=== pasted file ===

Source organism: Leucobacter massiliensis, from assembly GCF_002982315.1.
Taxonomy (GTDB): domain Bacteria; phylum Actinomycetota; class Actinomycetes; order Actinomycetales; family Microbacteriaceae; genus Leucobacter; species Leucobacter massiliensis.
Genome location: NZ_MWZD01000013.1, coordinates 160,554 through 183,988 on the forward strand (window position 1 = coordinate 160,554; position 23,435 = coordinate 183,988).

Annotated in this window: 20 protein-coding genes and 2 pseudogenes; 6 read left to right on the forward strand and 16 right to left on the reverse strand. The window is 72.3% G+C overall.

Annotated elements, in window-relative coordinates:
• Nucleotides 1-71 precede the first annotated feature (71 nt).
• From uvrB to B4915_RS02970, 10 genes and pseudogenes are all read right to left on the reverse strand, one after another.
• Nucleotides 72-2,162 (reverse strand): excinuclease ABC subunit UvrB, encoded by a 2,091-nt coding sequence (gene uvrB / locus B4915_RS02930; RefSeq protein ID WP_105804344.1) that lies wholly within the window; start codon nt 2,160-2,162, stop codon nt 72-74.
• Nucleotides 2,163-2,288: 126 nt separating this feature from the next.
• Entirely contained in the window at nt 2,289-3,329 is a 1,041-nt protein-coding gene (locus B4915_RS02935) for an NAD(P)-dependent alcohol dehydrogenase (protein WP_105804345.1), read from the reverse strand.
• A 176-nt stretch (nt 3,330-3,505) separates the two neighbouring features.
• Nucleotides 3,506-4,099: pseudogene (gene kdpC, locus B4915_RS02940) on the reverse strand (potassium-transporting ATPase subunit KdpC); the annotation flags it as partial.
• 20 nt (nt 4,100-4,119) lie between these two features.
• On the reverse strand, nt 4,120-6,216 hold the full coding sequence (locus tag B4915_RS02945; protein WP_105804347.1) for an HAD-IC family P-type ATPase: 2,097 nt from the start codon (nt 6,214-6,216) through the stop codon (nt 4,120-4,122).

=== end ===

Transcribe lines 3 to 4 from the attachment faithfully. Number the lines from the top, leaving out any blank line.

Genome location: NZ_MWZD01000013.1, coordinates 160,554 through 183,988 on the forward strand (window position 1 = coordinate 160,554; position 23,435 = coordinate 183,988).

Annotated in this window: 20 protein-coding genes and 2 pseudogenes; 6 read left to right on the forward strand and 16 right to left on the reverse strand. The window is 72.3% G+C overall.